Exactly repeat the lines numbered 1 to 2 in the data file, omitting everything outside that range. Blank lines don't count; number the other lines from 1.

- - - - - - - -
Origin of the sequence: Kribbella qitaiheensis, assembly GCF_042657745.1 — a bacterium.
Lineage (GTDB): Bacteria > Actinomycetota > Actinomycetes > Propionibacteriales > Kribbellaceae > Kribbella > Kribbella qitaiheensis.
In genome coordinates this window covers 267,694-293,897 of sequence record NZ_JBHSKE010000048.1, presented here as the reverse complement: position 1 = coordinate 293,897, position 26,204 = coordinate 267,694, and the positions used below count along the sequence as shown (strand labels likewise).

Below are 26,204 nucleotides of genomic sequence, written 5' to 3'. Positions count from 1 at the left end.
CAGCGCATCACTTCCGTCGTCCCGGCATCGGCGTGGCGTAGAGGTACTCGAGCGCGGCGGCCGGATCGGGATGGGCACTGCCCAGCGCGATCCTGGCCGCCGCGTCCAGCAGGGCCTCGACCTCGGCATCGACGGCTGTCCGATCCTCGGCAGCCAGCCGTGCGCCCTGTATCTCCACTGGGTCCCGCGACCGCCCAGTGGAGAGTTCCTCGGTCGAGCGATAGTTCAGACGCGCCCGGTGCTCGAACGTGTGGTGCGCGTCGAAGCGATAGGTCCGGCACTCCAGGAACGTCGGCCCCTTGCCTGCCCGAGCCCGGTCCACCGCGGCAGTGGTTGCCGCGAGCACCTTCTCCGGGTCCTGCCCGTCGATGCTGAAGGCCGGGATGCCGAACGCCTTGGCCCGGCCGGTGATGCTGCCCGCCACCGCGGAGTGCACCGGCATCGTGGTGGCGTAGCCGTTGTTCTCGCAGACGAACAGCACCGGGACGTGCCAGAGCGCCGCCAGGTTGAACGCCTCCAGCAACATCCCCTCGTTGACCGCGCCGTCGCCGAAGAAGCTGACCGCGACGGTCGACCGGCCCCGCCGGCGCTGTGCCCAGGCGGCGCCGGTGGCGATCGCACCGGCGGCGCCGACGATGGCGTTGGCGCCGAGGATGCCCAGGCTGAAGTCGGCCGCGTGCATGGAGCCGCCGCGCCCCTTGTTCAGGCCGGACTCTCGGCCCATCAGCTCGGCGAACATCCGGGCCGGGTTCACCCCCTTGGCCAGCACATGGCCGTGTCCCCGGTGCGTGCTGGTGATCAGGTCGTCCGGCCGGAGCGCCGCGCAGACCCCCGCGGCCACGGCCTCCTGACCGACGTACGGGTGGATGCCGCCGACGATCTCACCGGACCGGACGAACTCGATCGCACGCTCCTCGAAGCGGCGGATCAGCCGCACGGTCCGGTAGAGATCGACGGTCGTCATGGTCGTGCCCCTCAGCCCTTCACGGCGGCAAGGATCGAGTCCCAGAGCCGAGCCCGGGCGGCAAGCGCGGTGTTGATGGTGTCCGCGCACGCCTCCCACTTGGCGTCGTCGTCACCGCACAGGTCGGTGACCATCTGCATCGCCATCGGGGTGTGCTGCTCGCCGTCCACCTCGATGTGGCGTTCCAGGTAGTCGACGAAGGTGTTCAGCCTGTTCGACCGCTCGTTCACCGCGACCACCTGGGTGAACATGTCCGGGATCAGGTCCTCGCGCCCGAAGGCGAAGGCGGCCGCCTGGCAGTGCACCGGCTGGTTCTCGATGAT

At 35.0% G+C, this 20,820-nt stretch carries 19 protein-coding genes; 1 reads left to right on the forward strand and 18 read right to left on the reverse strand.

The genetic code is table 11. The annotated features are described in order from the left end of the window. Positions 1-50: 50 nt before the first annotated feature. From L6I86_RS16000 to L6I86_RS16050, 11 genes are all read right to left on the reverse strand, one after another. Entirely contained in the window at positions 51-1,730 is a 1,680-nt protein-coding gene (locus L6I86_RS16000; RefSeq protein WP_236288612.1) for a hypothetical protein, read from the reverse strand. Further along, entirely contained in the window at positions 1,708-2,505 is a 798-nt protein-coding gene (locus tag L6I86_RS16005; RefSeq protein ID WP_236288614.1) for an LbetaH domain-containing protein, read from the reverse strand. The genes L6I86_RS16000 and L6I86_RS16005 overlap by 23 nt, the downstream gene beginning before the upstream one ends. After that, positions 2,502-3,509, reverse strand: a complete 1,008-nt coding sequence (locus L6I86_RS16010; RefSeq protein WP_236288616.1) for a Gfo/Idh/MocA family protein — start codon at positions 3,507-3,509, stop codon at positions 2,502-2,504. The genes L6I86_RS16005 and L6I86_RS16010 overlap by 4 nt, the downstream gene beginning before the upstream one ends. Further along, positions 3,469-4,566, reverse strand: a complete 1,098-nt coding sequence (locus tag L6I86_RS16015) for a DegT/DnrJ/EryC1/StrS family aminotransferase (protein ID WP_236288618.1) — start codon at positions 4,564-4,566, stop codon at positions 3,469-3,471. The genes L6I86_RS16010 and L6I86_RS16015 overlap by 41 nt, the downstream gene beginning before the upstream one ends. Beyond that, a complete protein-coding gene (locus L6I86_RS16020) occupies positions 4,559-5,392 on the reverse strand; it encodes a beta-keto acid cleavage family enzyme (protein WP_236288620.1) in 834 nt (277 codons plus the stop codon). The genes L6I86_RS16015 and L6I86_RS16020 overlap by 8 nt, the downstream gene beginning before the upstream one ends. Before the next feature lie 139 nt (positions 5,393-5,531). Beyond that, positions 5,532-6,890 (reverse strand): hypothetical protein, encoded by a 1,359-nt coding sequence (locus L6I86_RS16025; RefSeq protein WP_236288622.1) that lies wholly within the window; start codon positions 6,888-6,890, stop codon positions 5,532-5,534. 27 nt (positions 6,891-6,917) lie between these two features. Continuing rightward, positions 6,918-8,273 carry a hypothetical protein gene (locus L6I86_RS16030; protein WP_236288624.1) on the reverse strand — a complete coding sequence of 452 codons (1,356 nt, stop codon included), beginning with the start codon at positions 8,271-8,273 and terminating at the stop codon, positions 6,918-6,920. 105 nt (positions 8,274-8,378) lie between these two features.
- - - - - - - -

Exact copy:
Origin of the sequence: Kribbella qitaiheensis, assembly GCF_042657745.1 — a bacterium.
Lineage (GTDB): Bacteria > Actinomycetota > Actinomycetes > Propionibacteriales > Kribbellaceae > Kribbella > Kribbella qitaiheensis.